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Digital Assets: Who holds the keys to institutional money?​

With the arrival in earnest of institutional money in the digital assets space, the question of how these holdings will be custodied has never been more important.

Whether it's another lawsuit involving the SEC or even fake news stories about Bitcoin ETF approvals, the theme of institutional investment is never far out of the news. Indeed, a broad swath of opinion across the digital assets industry believes that it is institutional investment, and in particular the approval of the US-based spot Bitcoin ETF, that holds the keys to providing that critical impetus for a sustained bullish trend – at the very least until the already much-anticipated halving event occurs in April 2024.


Has institutional money finally arrived?


While most would agree with the prevailing consensus that the next big wave of institutional capital for allocation into digital assets is at the ready and waiting for an end to the SEC's dithering over the spot Bitcoin ETF, there is also data pointing to waning enthusiasm for the asset class. For example, a recent Goldman Sachs survey of family offices found that while 32% expressed an interest in digital assets (including cryptocurrency, blockchain tech, and NFTs), interest in investing in the future had decreased from 45% to 12% primarily over a lack of confidence over cryptocurrencies effectiveness as a store of value, among other reasons.


Despite these findings, a large body of data highlights that the increased institutional interest is real and here to stay. A Coinbase institutional survey from November found that 64% of current crypto investors expect to increase allocations in the next three years, with 45% of without crypto allocations expected to allocate in the next three years. Interestingly, 57% of institutional investors surveyed believe prices will move higher in the next 12 months, compared to just 8% who shared that view in October 2022.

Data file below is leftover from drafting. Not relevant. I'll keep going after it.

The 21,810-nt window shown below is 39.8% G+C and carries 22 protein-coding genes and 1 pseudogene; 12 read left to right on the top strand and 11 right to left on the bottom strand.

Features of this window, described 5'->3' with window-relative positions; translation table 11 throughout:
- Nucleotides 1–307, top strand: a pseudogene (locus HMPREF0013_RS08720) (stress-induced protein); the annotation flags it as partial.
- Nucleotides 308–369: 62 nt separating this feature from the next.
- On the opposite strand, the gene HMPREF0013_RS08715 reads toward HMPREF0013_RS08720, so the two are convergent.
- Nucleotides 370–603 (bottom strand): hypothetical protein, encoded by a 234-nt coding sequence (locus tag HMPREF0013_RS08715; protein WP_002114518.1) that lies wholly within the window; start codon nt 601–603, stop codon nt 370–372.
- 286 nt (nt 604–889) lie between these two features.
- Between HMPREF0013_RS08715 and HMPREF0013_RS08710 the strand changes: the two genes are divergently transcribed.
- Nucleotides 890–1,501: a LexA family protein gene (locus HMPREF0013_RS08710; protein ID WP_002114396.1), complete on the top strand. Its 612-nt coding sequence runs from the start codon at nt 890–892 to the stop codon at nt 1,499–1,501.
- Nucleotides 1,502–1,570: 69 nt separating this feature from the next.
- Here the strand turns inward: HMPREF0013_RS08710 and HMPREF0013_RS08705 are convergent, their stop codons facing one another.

Digital asset investment product flows are on the up


Supporting these survey results is the most recent data on investment product flows. According to the most recent data from Coinshares, inflows into digital asset financial products totalled $346 million in the week ending November 24, the largest weekly inflows in nine consecutive weeks. Furthermore, as the premium digital asset, Bitcoin dominates the landscape accounting for 90.1% of global fund inflows with Ethereum capturing the rest of the share.

Figure 1: recent spikes in inflows suggest that the institutional momentum is building

Another dimension that sharpens the Bitcoin ETF picture is that Canada accounted for the largest proportion of inflows at $105.7 million (30.5%), followed by Germany with $52.9 million (15.3%). While the former certainly reflects the fact that Canada successfully launched an ETF back in 2021 ago which has undoubtedly attracted US capital, the latter underscores what is already a highly sophisticated market for crypto ETPs in Europe, currently valued at approximately EUR16 billion.


Who will be holding institutional keys?

With all the signs that institutional money is flowing, one of the more interesting areas is what institutional players are doing concerning the custody of their digital assets. This question is made even bigger by the wave of systemic failures of centralised exchanges (CEXs) and crypto lenders witnessed during the two-year bear market, from FTX to Blockfi and Celsius, a period during which the “not your keys, not your coins” rallying cry became the dominant refrain from those in the Bitcoin community keenly reminding investors of the importance of self-custody.